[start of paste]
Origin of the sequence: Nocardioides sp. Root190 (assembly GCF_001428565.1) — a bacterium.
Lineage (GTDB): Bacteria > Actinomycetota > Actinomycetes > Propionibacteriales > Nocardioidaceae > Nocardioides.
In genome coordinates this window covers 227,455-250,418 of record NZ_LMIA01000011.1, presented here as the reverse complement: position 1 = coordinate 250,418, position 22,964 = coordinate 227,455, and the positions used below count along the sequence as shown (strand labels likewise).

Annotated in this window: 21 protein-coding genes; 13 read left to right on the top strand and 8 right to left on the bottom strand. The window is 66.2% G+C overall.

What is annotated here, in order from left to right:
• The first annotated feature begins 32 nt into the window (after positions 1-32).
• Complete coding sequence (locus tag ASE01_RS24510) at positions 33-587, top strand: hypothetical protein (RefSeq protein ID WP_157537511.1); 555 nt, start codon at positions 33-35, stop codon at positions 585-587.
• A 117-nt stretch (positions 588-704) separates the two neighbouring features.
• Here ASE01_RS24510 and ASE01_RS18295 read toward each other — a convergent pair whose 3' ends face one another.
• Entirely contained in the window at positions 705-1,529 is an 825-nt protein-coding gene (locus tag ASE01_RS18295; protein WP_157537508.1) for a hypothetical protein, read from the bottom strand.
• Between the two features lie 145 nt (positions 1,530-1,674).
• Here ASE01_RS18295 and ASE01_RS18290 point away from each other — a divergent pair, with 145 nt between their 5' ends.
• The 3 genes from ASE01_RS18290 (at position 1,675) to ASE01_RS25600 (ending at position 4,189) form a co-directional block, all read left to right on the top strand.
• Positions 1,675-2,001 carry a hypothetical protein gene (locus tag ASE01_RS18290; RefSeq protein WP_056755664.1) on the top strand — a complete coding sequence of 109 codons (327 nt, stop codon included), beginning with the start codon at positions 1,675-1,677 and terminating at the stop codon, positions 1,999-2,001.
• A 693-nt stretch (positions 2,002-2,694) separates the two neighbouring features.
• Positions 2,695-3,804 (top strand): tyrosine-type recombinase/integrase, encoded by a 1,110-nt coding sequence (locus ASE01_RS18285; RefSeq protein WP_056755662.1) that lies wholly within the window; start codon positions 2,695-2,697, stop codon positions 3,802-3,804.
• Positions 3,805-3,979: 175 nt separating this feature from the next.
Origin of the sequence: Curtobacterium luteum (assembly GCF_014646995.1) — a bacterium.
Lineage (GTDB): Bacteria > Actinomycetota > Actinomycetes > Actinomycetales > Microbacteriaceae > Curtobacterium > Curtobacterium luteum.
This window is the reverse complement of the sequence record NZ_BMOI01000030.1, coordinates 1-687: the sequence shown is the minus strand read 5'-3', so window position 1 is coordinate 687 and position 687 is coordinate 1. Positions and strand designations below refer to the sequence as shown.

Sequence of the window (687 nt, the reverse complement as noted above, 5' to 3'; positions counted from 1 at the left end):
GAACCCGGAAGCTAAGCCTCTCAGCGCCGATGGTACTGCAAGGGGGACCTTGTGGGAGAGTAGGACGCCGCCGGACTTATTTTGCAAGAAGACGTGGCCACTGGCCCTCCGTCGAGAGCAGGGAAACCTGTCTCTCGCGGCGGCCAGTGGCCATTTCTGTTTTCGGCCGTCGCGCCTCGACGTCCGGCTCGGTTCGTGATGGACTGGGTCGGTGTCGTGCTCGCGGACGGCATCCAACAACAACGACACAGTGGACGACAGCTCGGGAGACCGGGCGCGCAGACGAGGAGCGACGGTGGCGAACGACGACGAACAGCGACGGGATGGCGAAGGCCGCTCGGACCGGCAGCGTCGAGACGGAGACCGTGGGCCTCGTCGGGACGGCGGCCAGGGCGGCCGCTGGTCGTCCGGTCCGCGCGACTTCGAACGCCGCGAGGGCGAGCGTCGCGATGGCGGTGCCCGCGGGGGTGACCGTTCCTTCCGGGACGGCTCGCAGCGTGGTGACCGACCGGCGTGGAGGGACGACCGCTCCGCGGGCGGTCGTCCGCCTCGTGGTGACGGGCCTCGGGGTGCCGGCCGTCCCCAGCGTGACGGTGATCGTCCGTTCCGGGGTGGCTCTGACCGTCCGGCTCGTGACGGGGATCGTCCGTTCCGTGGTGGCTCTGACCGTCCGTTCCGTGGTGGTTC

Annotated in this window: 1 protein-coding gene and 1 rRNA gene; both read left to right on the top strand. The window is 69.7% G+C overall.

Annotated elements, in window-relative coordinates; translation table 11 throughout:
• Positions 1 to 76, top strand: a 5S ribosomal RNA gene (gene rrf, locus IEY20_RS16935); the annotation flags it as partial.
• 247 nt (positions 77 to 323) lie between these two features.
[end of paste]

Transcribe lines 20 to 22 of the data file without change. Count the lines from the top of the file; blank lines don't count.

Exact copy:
This window is the reverse complement of the sequence record NZ_BMOI01000030.1, coordinates 1-687: the sequence shown is the minus strand read 5'-3', so window position 1 is coordinate 687 and position 687 is coordinate 1. Positions and strand designations below refer to the sequence as shown.

Sequence of the window (687 nt, the reverse complement as noted above, 5' to 3'; positions counted from 1 at the left end):
GAACCCGGAAGCTAAGCCTCTCAGCGCCGATGGTACTGCAAGGGGGACCTTGTGGGAGAGTAGGACGCCGCCGGACTTATTTTGCAAGAAGACGTGGCCACTGGCCCTCCGTCGAGAGCAGGGAAACCTGTCTCTCGCGGCGGCCAGTGGCCATTTCTGTTTTCGGCCGTCGCGCCTCGACGTCCGGCTCGGTTCGTGATGGACTGGGTCGGTGTCGTGCTCGCGGACGGCATCCAACAACAACGACACAGTGGACGACAGCTCGGGAGACCGGGCGCGCAGACGAGGAGCGACGGTGGCGAACGACGACGAACAGCGACGGGATGGCGAAGGCCGCTCGGACCGGCAGCGTCGAGACGGAGACCGTGGGCCTCGTCGGGACGGCGGCCAGGGCGGCCGCTGGTCGTCCGGTCCGCGCGACTTCGAACGCCGCGAGGGCGAGCGTCGCGATGGCGGTGCCCGCGGGGGTGACCGTTCCTTCCGGGACGGCTCGCAGCGTGGTGACCGACCGGCGTGGAGGGACGACCGCTCCGCGGGCGGTCGTCCGCCTCGTGGTGACGGGCCTCGGGGTGCCGGCCGTCCCCAGCGTGACGGTGATCGTCCGTTCCGGGGTGGCTCTGACCGTCCGGCTCGTGACGGGGATCGTCCGTTCCGTGGTGGCTCTGACCGTCCGTTCCGTGGTGGTTC